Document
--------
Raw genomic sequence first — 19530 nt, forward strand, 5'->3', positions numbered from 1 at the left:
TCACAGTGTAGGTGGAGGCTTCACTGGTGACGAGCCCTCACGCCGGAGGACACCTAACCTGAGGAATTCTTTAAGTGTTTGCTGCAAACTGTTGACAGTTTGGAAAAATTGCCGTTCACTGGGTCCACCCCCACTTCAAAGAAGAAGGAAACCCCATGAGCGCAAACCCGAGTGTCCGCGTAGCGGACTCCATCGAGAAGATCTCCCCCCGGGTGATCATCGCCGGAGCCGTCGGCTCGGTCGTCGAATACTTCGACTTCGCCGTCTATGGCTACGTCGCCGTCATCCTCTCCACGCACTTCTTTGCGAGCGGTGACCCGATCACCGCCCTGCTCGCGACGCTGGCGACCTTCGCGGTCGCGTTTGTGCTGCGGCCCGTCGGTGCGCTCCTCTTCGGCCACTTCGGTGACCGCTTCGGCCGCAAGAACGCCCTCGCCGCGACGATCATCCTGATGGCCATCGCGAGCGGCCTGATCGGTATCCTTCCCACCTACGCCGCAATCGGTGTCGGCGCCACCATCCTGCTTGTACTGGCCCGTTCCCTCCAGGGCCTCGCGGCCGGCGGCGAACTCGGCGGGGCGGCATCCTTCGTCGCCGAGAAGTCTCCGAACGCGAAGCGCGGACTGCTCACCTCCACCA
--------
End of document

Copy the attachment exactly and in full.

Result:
Raw genomic sequence first — 19530 nt, forward strand, 5'->3', positions numbered from 1 at the left:
TCACAGTGTAGGTGGAGGCTTCACTGGTGACGAGCCCTCACGCCGGAGGACACCTAACCTGAGGAATTCTTTAAGTGTTTGCTGCAAACTGTTGACAGTTTGGAAAAATTGCCGTTCACTGGGTCCACCCCCACTTCAAAGAAGAAGGAAACCCCATGAGCGCAAACCCGAGTGTCCGCGTAGCGGACTCCATCGAGAAGATCTCCCCCCGGGTGATCATCGCCGGAGCCGTCGGCTCGGTCGTCGAATACTTCGACTTCGCCGTCTATGGCTACGTCGCCGTCATCCTCTCCACGCACTTCTTTGCGAGCGGTGACCCGATCACCGCCCTGCTCGCGACGCTGGCGACCTTCGCGGTCGCGTTTGTGCTGCGGCCCGTCGGTGCGCTCCTCTTCGGCCACTTCGGTGACCGCTTCGGCCGCAAGAACGCCCTCGCCGCGACGATCATCCTGATGGCCATCGCGAGCGGCCTGATCGGTATCCTTCCCACCTACGCCGCAATCGGTGTCGGCGCCACCATCCTGCTTGTACTGGCCCGTTCCCTCCAGGGCCTCGCGGCCGGCGGCGAACTCGGCGGGGCGGCATCCTTCGTCGCCGAGAAGTCTCCGAACGCGAAGCGCGGACTGCTCACCTCCACCA